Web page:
Tragedies have a way of bringing people together.
We've seen people put aside their differences--even if only temporarily--in response to a natural or man made disaster.
The government's response is a different matter, but the people come together to pitch in, volunteer, donate, send encouraging messages and even to grieve.
Black, White, Brown--it doesn't matter. For brief moments they're all brothers and sisters coming together to help.
It seems that the six trapped coal miners inside the Crandall Canyon Mine is the most recent example of this humanitarian impulse. For two weeks rescuers have literally moved mountains in an effort reach the miners--with two men dying in the dangerous and heroic bid.
May they rest in peace.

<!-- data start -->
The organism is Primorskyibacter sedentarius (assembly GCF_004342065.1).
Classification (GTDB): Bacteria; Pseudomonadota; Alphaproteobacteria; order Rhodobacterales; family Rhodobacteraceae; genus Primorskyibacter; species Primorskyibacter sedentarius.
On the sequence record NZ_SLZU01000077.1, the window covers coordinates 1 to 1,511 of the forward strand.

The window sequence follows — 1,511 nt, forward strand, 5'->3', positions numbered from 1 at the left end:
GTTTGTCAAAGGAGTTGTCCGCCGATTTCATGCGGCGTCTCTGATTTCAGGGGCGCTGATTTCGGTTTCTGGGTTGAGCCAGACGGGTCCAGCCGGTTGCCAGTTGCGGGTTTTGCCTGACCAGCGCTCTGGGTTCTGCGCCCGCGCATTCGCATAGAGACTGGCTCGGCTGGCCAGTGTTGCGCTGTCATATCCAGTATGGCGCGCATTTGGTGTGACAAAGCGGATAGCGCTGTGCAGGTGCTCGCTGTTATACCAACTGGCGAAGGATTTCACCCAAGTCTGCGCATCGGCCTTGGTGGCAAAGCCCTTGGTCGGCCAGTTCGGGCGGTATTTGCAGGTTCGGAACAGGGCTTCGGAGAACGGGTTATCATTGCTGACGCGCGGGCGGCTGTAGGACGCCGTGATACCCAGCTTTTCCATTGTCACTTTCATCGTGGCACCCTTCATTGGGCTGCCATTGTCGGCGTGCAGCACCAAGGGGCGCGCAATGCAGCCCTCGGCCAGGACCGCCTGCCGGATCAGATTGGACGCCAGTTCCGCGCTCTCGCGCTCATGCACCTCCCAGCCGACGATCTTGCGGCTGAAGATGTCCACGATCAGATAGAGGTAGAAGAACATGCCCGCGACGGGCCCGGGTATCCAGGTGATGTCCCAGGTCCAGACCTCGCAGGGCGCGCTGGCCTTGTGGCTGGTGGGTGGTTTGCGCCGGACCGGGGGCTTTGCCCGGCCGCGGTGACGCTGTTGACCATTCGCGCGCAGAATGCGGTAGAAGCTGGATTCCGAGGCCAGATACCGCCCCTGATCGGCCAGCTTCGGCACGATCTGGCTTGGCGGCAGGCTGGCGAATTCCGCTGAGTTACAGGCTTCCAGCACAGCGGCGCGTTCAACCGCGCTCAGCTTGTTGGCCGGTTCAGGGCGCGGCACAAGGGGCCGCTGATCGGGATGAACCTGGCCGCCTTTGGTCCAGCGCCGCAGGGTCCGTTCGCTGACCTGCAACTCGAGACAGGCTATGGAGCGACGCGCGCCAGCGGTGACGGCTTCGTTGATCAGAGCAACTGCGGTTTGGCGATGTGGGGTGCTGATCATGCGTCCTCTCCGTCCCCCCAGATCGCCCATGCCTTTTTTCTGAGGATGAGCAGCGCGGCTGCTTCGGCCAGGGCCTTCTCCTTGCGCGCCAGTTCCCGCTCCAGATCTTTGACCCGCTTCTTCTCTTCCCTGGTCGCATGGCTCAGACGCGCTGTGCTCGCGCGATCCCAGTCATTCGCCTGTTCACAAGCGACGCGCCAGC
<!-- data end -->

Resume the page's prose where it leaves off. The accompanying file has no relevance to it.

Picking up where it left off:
The families from different backgrounds have huddled together, hoping for good news--grief etched on their faces even as they tried valiantly to appear strong for their friends, families and the nation.
And the nation's attention has been riveted on the Utah mine, the rescue effort, and the hope that somehow ALL six men would emerge alive.
What's interesting about this whole unfortunate incident is that I've heard no one even mention that half of the trapped miners are Latino. Not once. It's clear if you look at the faces of the family members and read the names, but it's irrelevant to the narrative and to most Americans--whom are decent people.
And the rightwing radio screechers have not yet attempted to malign the Latino miners or their families. Perhaps they will. But for now, in this incident, America is standing tall.
Brandon, Carlos, Don, Kerry, Luis and Manual are America's miners.